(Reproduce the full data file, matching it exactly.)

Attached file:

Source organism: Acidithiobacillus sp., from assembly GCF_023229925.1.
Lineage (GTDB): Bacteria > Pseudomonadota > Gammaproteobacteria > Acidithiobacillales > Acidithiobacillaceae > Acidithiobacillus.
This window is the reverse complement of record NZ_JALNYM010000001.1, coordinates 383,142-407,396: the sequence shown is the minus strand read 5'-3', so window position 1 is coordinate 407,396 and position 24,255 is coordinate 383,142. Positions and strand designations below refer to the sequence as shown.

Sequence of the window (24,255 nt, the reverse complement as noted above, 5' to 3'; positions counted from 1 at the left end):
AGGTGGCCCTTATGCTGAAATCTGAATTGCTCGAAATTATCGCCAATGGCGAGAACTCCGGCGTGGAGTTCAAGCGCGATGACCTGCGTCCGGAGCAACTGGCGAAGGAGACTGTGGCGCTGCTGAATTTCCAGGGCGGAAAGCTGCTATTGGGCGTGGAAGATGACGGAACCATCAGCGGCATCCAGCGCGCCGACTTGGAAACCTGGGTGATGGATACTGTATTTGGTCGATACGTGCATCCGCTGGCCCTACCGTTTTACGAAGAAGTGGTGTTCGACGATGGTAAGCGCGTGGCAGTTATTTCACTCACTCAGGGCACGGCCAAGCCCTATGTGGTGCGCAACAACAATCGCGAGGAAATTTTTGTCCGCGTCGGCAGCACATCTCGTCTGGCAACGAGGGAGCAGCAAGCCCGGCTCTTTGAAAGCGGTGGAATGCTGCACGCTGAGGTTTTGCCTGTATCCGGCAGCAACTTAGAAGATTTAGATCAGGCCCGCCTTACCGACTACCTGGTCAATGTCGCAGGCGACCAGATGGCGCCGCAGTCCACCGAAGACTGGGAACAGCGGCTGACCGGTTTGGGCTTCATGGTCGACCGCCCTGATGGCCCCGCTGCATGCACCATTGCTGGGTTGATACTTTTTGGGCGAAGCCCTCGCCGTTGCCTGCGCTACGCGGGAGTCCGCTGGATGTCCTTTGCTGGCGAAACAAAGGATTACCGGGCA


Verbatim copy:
Source organism: Acidithiobacillus sp., from assembly GCF_023229925.1.
Lineage (GTDB): Bacteria > Pseudomonadota > Gammaproteobacteria > Acidithiobacillales > Acidithiobacillaceae > Acidithiobacillus.
This window is the reverse complement of record NZ_JALNYM010000001.1, coordinates 383,142-407,396: the sequence shown is the minus strand read 5'-3', so window position 1 is coordinate 407,396 and position 24,255 is coordinate 383,142. Positions and strand designations below refer to the sequence as shown.

Sequence of the window (24,255 nt, the reverse complement as noted above, 5' to 3'; positions counted from 1 at the left end):
AGGTGGCCCTTATGCTGAAATCTGAATTGCTCGAAATTATCGCCAATGGCGAGAACTCCGGCGTGGAGTTCAAGCGCGATGACCTGCGTCCGGAGCAACTGGCGAAGGAGACTGTGGCGCTGCTGAATTTCCAGGGCGGAAAGCTGCTATTGGGCGTGGAAGATGACGGAACCATCAGCGGCATCCAGCGCGCCGACTTGGAAACCTGGGTGATGGATACTGTATTTGGTCGATACGTGCATCCGCTGGCCCTACCGTTTTACGAAGAAGTGGTGTTCGACGATGGTAAGCGCGTGGCAGTTATTTCACTCACTCAGGGCACGGCCAAGCCCTATGTGGTGCGCAACAACAATCGCGAGGAAATTTTTGTCCGCGTCGGCAGCACATCTCGTCTGGCAACGAGGGAGCAGCAAGCCCGGCTCTTTGAAAGCGGTGGAATGCTGCACGCTGAGGTTTTGCCTGTATCCGGCAGCAACTTAGAAGATTTAGATCAGGCCCGCCTTACCGACTACCTGGTCAATGTCGCAGGCGACCAGATGGCGCCGCAGTCCACCGAAGACTGGGAACAGCGGCTGACCGGTTTGGGCTTCATGGTCGACCGCCCTGATGGCCCCGCTGCATGCACCATTGCTGGGTTGATACTTTTTGGGCGAAGCCCTCGCCGTTGCCTGCGCTACGCGGGAGTCCGCTGGATGTCCTTTGCTGGCGAAACAAAGGATTACCGGGCA